Can Dell change the Linux market?

Dell should understand that this is not primarily a desktop play, but a server play. Many big companies are placing big orders for Linux servers, and Dell's dithering means it's losing orders.

Yes it can.

But it is showing no inclination to do so.

After a lot of hemming-and-hawing, Dell has decided to accept the verdict of its IdeaStorm users and sell pre-installed Linux.

The company said it is already in the process of certifying the Novell Suse distribution, but will work with others as well.

This reluctance to choose among distributions might be sound in some areas, but if Dell really wants to change the game, and not just follow a few cranky customers, it should be openly favoring one distribution or another.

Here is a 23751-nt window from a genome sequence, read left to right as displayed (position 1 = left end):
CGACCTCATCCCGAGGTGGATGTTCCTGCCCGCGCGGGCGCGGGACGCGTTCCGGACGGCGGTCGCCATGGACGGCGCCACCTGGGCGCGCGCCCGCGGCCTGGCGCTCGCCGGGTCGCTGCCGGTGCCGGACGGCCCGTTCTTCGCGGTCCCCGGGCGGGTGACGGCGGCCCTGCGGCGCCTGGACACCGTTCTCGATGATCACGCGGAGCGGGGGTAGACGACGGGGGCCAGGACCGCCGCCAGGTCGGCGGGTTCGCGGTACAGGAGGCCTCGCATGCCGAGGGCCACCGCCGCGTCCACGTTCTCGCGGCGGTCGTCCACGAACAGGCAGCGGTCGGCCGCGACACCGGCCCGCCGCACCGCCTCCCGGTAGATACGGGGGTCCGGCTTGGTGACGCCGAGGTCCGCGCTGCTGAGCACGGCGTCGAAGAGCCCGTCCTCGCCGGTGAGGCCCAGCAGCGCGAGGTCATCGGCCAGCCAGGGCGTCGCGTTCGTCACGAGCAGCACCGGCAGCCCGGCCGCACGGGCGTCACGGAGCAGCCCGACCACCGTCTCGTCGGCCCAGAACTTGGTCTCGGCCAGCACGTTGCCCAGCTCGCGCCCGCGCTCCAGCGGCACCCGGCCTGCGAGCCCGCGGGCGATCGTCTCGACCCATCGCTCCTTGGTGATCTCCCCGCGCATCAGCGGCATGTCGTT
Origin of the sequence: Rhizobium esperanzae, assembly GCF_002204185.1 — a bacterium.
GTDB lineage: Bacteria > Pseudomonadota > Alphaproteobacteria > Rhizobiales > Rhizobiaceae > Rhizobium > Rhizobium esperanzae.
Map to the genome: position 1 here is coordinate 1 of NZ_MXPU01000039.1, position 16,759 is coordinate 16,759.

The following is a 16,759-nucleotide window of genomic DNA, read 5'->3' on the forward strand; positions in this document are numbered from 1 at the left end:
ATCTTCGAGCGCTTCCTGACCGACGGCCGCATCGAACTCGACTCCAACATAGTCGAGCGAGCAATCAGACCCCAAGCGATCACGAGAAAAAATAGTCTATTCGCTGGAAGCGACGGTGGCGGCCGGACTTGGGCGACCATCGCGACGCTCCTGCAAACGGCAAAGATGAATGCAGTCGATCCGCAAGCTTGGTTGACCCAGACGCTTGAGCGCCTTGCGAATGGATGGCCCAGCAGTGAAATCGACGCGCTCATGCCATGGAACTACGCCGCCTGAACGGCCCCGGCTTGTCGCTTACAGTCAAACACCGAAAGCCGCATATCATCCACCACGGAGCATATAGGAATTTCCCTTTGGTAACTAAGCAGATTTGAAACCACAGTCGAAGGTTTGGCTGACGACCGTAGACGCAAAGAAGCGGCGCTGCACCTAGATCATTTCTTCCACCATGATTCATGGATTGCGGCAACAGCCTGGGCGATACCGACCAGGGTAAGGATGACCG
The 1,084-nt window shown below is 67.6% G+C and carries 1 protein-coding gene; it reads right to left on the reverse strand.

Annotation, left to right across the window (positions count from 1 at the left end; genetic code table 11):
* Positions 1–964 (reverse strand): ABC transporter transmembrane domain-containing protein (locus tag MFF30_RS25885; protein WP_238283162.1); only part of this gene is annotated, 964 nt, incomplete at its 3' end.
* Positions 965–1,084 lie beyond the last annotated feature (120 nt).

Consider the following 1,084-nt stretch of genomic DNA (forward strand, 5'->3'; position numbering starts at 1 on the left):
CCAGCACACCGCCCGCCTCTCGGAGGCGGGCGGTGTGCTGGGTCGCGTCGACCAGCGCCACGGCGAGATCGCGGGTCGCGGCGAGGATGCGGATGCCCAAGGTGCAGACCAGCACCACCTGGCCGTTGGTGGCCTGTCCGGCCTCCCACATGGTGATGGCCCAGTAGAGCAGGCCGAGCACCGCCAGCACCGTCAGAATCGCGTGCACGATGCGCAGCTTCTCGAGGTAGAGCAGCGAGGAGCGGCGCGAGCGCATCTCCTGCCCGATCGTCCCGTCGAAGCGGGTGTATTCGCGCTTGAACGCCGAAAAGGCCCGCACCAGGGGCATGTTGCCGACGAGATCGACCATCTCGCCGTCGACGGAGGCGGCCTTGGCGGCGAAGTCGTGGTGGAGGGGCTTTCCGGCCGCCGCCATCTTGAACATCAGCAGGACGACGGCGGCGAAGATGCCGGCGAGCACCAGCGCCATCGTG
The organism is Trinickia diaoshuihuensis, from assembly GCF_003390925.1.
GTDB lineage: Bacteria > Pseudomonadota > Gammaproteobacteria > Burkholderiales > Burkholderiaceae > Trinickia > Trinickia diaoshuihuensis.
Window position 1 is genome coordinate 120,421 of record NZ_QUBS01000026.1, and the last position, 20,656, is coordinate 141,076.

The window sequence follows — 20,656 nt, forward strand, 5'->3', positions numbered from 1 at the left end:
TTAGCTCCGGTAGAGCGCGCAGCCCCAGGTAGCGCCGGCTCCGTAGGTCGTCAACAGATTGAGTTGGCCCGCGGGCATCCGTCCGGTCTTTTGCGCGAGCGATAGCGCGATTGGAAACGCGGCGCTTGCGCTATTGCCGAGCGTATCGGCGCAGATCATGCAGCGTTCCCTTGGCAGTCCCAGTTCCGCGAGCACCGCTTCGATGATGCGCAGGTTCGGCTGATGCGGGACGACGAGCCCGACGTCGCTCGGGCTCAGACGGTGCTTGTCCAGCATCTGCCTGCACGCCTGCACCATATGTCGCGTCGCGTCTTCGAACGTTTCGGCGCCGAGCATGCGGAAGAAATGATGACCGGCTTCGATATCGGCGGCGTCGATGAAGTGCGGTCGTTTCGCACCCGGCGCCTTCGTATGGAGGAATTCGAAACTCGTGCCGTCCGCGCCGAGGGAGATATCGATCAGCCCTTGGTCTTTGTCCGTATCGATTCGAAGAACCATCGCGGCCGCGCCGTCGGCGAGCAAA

Even if that means following the Microsoft line, which favors Novell.

The fact is that Dell is far, far behind the curve when it comes to Linux. Instead of certifying operating systems and stacks, it should be certifying applications and verticals. It should be building relationships with VARs who can move metal by the ton, not throwing a DVD into a box after making certain it loads.

Dell should understand that this is not primarily a desktop play, but a server play. Many big companies are placing big orders for Linux servers, and Dell's dithering means it's losing orders.

If the dateline on this story were 2004 I'd say cool. If it said 2005 I'd say OK. But it's 2007. Those who want to get into the Linux game today need to get in big or go home.

 

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